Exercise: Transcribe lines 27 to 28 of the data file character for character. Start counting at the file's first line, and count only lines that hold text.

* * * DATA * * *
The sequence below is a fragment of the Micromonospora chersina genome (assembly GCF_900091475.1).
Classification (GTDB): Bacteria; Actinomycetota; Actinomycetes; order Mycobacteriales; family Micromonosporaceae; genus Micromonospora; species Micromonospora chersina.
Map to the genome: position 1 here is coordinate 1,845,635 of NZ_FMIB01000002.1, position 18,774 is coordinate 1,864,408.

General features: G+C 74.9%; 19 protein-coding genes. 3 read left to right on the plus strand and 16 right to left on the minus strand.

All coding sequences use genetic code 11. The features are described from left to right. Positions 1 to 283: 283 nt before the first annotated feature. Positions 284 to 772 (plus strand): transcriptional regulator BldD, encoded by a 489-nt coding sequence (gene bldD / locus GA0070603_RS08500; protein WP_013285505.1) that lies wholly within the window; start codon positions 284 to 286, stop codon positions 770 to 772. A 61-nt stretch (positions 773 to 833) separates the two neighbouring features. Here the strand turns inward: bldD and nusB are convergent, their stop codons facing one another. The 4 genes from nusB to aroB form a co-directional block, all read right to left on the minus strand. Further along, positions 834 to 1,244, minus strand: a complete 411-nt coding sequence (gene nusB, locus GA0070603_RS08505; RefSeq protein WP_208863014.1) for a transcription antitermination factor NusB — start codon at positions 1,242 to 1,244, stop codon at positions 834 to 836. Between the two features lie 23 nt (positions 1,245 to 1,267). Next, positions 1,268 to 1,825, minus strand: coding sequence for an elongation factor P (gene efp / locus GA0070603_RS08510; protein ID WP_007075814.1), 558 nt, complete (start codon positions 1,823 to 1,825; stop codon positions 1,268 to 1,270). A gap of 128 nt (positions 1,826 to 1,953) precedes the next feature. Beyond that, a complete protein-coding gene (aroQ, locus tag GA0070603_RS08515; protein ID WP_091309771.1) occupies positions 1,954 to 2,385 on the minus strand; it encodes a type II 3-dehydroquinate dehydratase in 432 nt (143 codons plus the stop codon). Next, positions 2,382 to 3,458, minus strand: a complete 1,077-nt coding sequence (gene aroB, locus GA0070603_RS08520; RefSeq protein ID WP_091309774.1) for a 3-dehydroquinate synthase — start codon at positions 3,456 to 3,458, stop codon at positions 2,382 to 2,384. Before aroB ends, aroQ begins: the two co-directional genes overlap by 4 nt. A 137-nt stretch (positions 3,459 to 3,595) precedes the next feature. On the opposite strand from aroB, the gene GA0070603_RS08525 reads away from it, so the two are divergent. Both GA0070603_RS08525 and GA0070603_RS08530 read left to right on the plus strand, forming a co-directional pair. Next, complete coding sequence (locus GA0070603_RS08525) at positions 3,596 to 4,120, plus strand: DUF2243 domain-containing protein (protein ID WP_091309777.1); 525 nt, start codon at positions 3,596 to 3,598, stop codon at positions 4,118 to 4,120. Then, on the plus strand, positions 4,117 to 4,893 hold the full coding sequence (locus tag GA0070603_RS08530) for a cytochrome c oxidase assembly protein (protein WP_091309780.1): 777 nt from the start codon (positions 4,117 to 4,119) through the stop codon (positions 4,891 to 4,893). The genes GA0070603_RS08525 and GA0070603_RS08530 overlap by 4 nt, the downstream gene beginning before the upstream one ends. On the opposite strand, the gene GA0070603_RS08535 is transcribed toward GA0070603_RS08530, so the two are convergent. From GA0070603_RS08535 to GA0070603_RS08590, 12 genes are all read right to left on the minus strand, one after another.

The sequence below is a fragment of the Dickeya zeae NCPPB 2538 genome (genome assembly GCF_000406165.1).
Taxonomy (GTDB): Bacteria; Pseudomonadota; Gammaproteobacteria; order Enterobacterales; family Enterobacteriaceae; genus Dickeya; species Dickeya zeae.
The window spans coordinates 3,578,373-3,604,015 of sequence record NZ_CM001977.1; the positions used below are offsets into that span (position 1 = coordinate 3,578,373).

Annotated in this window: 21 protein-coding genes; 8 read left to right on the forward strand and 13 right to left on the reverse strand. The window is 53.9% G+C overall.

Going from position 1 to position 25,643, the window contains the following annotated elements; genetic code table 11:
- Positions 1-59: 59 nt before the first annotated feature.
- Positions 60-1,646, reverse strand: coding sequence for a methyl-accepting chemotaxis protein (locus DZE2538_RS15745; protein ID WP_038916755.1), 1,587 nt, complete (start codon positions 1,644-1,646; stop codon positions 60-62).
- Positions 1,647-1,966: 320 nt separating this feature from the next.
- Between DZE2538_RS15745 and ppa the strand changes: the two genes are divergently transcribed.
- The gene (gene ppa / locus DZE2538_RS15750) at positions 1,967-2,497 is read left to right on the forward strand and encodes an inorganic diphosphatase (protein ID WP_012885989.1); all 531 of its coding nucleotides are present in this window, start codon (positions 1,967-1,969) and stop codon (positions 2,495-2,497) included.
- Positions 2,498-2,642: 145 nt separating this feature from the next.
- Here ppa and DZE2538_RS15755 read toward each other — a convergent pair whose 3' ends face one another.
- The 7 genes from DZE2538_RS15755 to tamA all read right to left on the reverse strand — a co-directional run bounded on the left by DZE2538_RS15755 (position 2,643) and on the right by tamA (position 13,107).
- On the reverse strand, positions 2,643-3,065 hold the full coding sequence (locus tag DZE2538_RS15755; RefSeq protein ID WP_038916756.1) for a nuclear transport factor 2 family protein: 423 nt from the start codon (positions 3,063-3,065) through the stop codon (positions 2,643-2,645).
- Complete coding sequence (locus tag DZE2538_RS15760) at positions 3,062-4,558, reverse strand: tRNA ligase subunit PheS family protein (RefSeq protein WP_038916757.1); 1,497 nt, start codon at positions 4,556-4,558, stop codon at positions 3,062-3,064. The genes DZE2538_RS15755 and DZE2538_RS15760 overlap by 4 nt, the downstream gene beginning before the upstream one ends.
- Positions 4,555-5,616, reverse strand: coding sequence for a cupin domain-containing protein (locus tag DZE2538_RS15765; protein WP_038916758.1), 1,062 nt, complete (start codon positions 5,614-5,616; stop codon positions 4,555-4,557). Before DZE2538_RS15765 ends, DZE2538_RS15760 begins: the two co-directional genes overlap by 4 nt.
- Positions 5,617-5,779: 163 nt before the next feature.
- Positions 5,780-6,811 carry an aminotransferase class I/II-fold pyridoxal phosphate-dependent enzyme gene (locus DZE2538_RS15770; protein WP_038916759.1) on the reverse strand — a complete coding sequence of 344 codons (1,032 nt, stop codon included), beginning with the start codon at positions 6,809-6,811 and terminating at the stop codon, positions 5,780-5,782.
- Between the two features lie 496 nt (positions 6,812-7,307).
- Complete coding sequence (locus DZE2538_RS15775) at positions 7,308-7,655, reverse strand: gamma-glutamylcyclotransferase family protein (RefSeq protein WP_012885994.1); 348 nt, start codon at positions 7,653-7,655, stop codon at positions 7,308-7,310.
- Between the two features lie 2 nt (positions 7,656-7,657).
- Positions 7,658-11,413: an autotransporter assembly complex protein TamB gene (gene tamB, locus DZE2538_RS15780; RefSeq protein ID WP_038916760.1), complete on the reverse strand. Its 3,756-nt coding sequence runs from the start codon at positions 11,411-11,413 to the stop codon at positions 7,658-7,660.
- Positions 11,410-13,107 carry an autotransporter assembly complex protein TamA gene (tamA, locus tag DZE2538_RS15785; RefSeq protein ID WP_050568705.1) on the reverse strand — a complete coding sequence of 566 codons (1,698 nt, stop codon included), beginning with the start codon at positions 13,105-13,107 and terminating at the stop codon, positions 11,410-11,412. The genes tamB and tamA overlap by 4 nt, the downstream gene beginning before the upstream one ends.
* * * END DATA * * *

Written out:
- Positions 7,658-11,413: an autotransporter assembly complex protein TamB gene (gene tamB, locus DZE2538_RS15780; RefSeq protein ID WP_038916760.1), complete on the reverse strand. Its 3,756-nt coding sequence runs from the start codon at positions 11,411-11,413 to the stop codon at positions 7,658-7,660.
- Positions 11,410-13,107 carry an autotransporter assembly complex protein TamA gene (tamA, locus tag DZE2538_RS15785; RefSeq protein ID WP_050568705.1) on the reverse strand — a complete coding sequence of 566 codons (1,698 nt, stop codon included), beginning with the start codon at positions 13,105-13,107 and terminating at the stop codon, positions 11,410-11,412. The genes tamB and tamA overlap by 4 nt, the downstream gene beginning before the upstream one ends.